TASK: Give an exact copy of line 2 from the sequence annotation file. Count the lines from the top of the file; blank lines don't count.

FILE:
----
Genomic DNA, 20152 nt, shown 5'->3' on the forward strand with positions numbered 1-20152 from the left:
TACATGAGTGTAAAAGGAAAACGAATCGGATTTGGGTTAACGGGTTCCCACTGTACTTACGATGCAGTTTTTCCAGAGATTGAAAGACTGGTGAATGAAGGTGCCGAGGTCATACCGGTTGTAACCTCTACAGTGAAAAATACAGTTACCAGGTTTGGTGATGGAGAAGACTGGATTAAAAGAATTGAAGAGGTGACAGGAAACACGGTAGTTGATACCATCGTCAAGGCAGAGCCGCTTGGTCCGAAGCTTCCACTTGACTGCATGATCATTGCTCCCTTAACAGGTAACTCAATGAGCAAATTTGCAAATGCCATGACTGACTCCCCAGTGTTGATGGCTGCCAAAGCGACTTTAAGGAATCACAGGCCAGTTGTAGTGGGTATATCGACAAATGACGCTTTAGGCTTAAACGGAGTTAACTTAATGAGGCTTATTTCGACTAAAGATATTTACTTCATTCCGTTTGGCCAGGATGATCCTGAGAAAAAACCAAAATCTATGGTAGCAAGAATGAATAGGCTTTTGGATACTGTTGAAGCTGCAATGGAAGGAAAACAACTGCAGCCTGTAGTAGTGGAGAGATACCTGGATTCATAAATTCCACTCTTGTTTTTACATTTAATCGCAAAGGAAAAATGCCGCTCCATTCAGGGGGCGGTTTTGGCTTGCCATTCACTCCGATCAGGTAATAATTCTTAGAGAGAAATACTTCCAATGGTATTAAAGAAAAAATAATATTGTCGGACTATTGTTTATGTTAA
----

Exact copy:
TACATGAGTGTAAAAGGAAAACGAATCGGATTTGGGTTAACGGGTTCCCACTGTACTTACGATGCAGTTTTTCCAGAGATTGAAAGACTGGTGAATGAAGGTGCCGAGGTCATACCGGTTGTAACCTCTACAGTGAAAAATACAGTTACCAGGTTTGGTGATGGAGAAGACTGGATTAAAAGAATTGAAGAGGTGACAGGAAACACGGTAGTTGATACCATCGTCAAGGCAGAGCCGCTTGGTCCGAAGCTTCCACTTGACTGCATGATCATTGCTCCCTTAACAGGTAACTCAATGAGCAAATTTGCAAATGCCATGACTGACTCCCCAGTGTTGATGGCTGCCAAAGCGACTTTAAGGAATCACAGGCCAGTTGTAGTGGGTATATCGACAAATGACGCTTTAGGCTTAAACGGAGTTAACTTAATGAGGCTTATTTCGACTAAAGATATTTACTTCATTCCGTTTGGCCAGGATGATCCTGAGAAAAAACCAAAATCTATGGTAGCAAGAATGAATAGGCTTTTGGATACTGTTGAAGCTGCAATGGAAGGAAAACAACTGCAGCCTGTAGTAGTGGAGAGATACCTGGATTCATAAATTCCACTCTTGTTTTTACATTTAATCGCAAAGGAAAAATGCCGCTCCATTCAGGGGGCGGTTTTGGCTTGCCATTCACTCCGATCAGGTAATAATTCTTAGAGAGAAATACTTCCAATGGTATTAAAGAAAAAATAATATTGTCGGACTATTGTTTATGTTAA